We spent the night hove-to in the lee of the island. The mountains were lit up in front of us by the nearly full moon, the wind came gusting down from their slopes, and the barky sliced towards shore at three quarters of a knot under heavily reefed main and backed staysail. The waves were big until we were in the lee of the island, and then we had flat water for the rest of the night. At one point I put out some jib and got under way to give a passing fishing boat room. Every time I see a fishing boat heading our way at night I picture one particular Kodiak aquaintance of ours behind the wheel, a very affable but not at all confidence-inspiring fisherman. Every time the idea gives me a little frisson of nerves.
When dawn came we had this view of the island.
We anchored just off the little harbor, and had this view of the village ashore.
Cedros gave us a chance to explore the alternate reality / parallel universe nature of those cruising with and without children below the age of reason.
Our “other reality” cruising selves spent a week on Cedros. We found someone who could show us the black-vented shearwater colony on the island, and spent a few hours there one night, listening to the whistling sounds of the nocturnal birds’ wings as they came ashore. The next day we rowed in early and climbed Cerro Cedros, the 1200 meter peak just north of the pueblo, stuffing our backpacks full of water bottles and following the path that confidently left the pueblo as a full-fledged dirt road, then faded to a track for off-road vehicles as it climbed the steep mountain shoulders, then faded once again to nothing more than a goat trail as we forced our sailors’ legs up the final hundred meters to the summit, where we profited by a once-in-a-lifetime view of all of bony Isla Cedros beneath us, rising out of the blue blue Pacific. Later we beat back to windward in the lee of the island to reach the north anchorage that we had missed on the way in, where we watched California sea lions from the nearby rookery carving perfect curves through the bioluminescence around our boat. And we sucked it up and beat the 30 miles to windward in the open Pacific to reach Islas San Benito, the spume from the big ocean swell soaking everything on deck from stem to solar panels. On San Benito we went ashore to view the grotesquery of the elephant seal colony, and we spent an evening around a campfire at a fishermen’s camp, singing Spanish fishing songs and drinking warm beer.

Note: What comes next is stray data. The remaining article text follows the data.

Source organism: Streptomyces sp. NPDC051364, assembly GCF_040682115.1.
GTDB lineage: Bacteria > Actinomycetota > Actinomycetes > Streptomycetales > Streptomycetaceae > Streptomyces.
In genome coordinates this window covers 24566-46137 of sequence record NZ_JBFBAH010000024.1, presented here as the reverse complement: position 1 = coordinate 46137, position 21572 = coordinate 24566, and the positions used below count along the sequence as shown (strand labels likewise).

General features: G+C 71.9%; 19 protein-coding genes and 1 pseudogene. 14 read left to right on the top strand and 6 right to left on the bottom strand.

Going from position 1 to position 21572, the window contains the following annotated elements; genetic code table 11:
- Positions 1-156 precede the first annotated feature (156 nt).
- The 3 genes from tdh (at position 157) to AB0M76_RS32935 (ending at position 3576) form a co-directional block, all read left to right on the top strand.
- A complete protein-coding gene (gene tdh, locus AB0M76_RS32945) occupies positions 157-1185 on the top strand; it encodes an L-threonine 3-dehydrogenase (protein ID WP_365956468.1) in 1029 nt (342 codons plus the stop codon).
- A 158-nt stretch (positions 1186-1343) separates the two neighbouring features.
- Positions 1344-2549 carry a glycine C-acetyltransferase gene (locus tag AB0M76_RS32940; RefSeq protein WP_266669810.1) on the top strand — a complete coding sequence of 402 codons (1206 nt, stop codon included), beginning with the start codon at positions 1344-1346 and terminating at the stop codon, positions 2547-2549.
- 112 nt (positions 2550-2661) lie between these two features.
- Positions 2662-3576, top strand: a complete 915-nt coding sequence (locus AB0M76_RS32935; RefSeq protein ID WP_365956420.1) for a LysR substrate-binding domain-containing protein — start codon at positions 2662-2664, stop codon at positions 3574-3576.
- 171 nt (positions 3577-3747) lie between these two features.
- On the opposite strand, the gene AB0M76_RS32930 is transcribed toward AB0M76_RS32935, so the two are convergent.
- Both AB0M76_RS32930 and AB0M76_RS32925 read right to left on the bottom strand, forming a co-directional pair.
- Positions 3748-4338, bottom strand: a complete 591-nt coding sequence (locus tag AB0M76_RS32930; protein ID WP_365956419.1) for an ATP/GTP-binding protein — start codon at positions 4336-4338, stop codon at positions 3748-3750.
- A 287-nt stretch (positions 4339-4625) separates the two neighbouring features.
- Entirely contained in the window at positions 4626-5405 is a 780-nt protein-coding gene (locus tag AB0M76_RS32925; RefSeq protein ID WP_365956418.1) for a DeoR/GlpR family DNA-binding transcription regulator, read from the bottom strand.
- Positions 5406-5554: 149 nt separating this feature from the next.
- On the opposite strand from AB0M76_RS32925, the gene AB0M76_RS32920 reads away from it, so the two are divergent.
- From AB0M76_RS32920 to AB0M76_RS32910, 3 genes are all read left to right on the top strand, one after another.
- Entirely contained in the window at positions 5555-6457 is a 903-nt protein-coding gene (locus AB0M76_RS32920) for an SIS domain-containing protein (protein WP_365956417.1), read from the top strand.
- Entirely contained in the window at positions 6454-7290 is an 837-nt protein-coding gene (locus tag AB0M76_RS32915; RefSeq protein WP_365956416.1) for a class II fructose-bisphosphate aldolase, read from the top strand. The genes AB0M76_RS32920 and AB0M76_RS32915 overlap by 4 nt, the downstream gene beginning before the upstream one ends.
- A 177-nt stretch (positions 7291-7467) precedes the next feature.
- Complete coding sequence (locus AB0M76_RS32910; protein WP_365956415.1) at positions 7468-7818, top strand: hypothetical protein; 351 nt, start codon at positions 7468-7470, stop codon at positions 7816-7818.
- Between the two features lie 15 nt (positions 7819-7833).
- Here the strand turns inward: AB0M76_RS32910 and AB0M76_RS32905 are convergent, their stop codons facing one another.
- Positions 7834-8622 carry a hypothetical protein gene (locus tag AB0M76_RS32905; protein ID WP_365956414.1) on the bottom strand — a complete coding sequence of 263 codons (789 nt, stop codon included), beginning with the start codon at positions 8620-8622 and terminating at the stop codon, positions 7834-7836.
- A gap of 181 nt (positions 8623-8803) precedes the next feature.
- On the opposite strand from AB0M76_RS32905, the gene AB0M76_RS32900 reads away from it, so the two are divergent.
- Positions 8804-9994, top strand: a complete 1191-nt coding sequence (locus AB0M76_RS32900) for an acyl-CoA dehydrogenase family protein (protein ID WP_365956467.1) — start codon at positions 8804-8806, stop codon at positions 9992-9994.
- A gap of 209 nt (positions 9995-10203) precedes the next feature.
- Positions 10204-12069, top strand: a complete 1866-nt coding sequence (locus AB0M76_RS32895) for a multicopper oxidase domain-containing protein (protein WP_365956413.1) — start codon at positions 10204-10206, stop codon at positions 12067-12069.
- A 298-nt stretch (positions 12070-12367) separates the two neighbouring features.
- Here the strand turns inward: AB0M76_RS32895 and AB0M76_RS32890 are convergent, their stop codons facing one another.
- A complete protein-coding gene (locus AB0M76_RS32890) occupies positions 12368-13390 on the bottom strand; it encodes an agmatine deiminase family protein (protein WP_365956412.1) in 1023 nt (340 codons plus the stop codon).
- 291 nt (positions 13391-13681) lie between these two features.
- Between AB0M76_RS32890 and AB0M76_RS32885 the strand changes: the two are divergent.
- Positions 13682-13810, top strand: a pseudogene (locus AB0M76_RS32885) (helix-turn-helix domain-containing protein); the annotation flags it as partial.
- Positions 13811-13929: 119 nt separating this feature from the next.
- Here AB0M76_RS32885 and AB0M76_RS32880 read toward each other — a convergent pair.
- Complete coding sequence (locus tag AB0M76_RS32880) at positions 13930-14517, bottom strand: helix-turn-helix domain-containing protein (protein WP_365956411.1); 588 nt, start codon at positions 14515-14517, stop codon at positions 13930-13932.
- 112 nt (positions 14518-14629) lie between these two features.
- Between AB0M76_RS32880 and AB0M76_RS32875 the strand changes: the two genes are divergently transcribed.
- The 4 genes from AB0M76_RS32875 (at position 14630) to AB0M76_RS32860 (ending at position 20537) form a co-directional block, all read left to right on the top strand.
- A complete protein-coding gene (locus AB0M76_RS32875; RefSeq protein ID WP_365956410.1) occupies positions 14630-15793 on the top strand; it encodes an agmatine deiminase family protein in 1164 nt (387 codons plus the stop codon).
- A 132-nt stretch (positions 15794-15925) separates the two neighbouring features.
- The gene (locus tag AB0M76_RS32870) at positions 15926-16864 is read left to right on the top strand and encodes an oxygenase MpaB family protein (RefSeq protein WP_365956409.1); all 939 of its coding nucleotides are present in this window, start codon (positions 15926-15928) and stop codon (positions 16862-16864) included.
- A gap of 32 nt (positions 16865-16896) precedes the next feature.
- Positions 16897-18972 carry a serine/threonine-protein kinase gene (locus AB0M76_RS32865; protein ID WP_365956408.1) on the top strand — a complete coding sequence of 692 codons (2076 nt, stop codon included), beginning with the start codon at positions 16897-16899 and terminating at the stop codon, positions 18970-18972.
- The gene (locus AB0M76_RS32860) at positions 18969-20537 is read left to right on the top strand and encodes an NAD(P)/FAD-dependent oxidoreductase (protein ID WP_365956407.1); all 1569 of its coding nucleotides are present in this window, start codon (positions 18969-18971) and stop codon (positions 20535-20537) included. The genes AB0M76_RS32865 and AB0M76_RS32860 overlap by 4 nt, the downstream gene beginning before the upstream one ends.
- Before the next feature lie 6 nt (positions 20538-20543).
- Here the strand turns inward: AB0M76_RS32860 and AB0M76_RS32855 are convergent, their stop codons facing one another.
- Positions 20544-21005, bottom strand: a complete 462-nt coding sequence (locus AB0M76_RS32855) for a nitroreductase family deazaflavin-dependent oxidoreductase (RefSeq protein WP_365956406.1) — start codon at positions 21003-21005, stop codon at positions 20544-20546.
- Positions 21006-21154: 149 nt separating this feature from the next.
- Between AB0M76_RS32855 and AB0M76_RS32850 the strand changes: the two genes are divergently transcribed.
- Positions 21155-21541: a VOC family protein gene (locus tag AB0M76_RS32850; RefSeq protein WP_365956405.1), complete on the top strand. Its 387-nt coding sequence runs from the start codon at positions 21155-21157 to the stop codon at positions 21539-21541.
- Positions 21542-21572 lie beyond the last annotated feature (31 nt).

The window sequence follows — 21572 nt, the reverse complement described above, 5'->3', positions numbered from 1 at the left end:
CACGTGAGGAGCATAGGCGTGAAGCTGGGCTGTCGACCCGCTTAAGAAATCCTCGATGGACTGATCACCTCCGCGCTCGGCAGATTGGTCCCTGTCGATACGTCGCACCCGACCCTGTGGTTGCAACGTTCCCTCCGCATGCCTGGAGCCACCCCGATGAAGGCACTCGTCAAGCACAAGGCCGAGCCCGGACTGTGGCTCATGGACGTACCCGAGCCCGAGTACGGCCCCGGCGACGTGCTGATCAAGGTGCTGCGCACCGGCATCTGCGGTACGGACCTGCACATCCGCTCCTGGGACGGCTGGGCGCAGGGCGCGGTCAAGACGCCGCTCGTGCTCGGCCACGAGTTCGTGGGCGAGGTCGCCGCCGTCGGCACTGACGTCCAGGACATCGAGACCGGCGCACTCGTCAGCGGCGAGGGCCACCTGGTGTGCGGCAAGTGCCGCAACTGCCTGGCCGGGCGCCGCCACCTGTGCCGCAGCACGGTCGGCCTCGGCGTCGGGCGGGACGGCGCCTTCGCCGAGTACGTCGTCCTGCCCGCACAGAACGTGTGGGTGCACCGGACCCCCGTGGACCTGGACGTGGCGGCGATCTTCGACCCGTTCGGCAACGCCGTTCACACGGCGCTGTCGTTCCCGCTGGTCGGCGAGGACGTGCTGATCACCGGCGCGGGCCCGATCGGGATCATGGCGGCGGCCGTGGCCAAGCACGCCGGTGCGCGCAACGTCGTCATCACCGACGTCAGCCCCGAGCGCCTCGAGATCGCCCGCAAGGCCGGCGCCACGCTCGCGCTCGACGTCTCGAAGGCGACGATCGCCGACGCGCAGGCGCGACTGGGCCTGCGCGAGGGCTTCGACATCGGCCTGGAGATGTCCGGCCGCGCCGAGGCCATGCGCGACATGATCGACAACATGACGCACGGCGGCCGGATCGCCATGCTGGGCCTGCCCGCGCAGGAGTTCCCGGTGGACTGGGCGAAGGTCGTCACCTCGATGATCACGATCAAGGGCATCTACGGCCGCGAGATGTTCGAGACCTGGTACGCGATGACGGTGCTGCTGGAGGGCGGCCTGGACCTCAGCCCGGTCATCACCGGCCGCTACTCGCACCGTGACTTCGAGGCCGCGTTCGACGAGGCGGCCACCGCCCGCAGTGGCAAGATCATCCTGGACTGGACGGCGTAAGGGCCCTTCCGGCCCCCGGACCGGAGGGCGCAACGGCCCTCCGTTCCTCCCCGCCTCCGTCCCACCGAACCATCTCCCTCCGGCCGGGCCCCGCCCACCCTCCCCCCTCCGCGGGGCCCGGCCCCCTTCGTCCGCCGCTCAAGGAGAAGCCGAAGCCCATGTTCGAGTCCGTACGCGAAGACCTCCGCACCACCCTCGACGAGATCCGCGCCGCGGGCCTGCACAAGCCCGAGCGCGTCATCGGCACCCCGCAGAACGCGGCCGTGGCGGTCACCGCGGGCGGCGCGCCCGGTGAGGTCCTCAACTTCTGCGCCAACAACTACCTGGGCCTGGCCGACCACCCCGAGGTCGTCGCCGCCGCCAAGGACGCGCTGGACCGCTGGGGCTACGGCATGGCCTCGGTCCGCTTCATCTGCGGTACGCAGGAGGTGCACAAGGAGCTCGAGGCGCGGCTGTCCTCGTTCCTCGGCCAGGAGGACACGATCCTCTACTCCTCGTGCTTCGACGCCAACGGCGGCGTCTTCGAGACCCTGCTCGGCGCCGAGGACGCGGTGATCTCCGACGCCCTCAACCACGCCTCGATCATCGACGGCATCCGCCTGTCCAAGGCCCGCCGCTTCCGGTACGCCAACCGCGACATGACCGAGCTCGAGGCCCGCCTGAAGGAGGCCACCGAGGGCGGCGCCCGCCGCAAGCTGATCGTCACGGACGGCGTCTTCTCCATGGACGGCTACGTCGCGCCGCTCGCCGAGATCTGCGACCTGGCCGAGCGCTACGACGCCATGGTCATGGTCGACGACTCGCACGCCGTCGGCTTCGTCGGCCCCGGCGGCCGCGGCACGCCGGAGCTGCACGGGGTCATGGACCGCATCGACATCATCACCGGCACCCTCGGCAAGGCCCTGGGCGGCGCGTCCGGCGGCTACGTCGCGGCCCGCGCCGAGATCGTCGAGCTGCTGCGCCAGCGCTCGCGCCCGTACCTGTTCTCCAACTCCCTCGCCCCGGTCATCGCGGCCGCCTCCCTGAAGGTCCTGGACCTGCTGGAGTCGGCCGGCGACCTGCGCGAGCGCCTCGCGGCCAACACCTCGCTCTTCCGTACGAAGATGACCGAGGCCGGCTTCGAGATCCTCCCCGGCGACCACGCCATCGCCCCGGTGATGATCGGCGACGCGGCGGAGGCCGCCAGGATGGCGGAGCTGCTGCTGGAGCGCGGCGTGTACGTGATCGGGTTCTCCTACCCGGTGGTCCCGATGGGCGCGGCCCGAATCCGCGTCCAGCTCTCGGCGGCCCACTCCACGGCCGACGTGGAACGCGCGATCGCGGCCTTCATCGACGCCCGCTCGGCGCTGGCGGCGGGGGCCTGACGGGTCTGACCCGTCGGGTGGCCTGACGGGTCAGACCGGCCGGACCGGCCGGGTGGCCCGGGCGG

Our “this reality” selves actually made two trips ashore – one to check in with the Port Captain (the office had just closed) and another to check in with the Port Captain (open this time, and the Captain and the woman who handled our paperwork could not have been friendlier, or more solicitous of Elias – our plan for dealing with irregularities in our paperwork while in Mexico relies heavily on the goodwill created by Elias). The few people we talked to were incredibly friendly. “I’m impressed by your Spanish,” Alisa said after we walked a ways up the main drag with a man we met in the harbor on our first trip ashore. (Note for book project, working title “Captain Mike’s Guide For Finding a Mate”: value a partner who is easily impressed.) In seriousness, though, I did enjoy the chance to use my Spanish again, which for the record is right on the bubble between terrible and unintelligible. I am keen to improve. “Other reality” me has set aside two forty five minute chunks for practicing every day, one in the morning and one at night. “This reality” me looks at a vocabulary list for fifteen minutes after Elias goes to sleep.